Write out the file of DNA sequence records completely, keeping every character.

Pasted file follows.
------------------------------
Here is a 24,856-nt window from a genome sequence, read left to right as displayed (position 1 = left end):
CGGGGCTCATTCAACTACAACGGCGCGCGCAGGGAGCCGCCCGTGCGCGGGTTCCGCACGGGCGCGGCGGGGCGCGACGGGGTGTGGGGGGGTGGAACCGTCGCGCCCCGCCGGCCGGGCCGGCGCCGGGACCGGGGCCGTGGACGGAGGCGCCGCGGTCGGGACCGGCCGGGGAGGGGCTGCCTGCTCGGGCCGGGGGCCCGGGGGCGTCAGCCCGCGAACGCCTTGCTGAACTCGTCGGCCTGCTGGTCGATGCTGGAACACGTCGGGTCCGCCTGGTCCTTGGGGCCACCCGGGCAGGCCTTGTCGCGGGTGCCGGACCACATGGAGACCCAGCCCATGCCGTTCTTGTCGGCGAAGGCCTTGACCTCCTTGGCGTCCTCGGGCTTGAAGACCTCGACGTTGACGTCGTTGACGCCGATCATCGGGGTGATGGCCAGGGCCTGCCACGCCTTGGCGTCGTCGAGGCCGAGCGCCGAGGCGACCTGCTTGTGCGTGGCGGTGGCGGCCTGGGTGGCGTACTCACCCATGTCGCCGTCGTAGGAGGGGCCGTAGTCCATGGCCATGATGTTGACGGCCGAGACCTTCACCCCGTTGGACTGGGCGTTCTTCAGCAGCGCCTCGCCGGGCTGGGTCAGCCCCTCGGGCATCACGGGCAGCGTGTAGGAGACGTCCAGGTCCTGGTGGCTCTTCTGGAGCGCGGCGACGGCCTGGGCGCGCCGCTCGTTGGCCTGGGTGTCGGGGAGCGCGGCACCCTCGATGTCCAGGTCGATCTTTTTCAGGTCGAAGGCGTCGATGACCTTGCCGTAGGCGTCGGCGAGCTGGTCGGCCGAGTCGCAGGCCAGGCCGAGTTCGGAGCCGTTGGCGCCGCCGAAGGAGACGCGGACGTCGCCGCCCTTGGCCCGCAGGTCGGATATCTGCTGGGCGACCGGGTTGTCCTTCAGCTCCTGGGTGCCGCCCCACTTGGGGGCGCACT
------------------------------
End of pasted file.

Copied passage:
Here is a 24,856-nt window from a genome sequence, read left to right as displayed (position 1 = left end):
CGGGGCTCATTCAACTACAACGGCGCGCGCAGGGAGCCGCCCGTGCGCGGGTTCCGCACGGGCGCGGCGGGGCGCGACGGGGTGTGGGGGGGTGGAACCGTCGCGCCCCGCCGGCCGGGCCGGCGCCGGGACCGGGGCCGTGGACGGAGGCGCCGCGGTCGGGACCGGCCGGGGAGGGGCTGCCTGCTCGGGCCGGGGGCCCGGGGGCGTCAGCCCGCGAACGCCTTGCTGAACTCGTCGGCCTGCTGGTCGATGCTGGAACACGTCGGGTCCGCCTGGTCCTTGGGGCCACCCGGGCAGGCCTTGTCGCGGGTGCCGGACCACATGGAGACCCAGCCCATGCCGTTCTTGTCGGCGAAGGCCTTGACCTCCTTGGCGTCCTCGGGCTTGAAGACCTCGACGTTGACGTCGTTGACGCCGATCATCGGGGTGATGGCCAGGGCCTGCCACGCCTTGGCGTCGTCGAGGCCGAGCGCCGAGGCGACCTGCTTGTGCGTGGCGGTGGCGGCCTGGGTGGCGTACTCACCCATGTCGCCGTCGTAGGAGGGGCCGTAGTCCATGGCCATGATGTTGACGGCCGAGACCTTCACCCCGTTGGACTGGGCGTTCTTCAGCAGCGCCTCGCCGGGCTGGGTCAGCCCCTCGGGCATCACGGGCAGCGTGTAGGAGACGTCCAGGTCCTGGTGGCTCTTCTGGAGCGCGGCGACGGCCTGGGCGCGCCGCTCGTTGGCCTGGGTGTCGGGGAGCGCGGCACCCTCGATGTCCAGGTCGATCTTTTTCAGGTCGAAGGCGTCGATGACCTTGCCGTAGGCGTCGGCGAGCTGGTCGGCCGAGTCGCAGGCCAGGCCGAGTTCGGAGCCGTTGGCGCCGCCGAAGGAGACGCGGACGTCGCCGCCCTTGGCCCGCAGGTCGGATATCTGCTGGGCGACCGGGTTGTCCTTCAGCTCCTGGGTGCCGCCCCACTTGGGGGCGCACT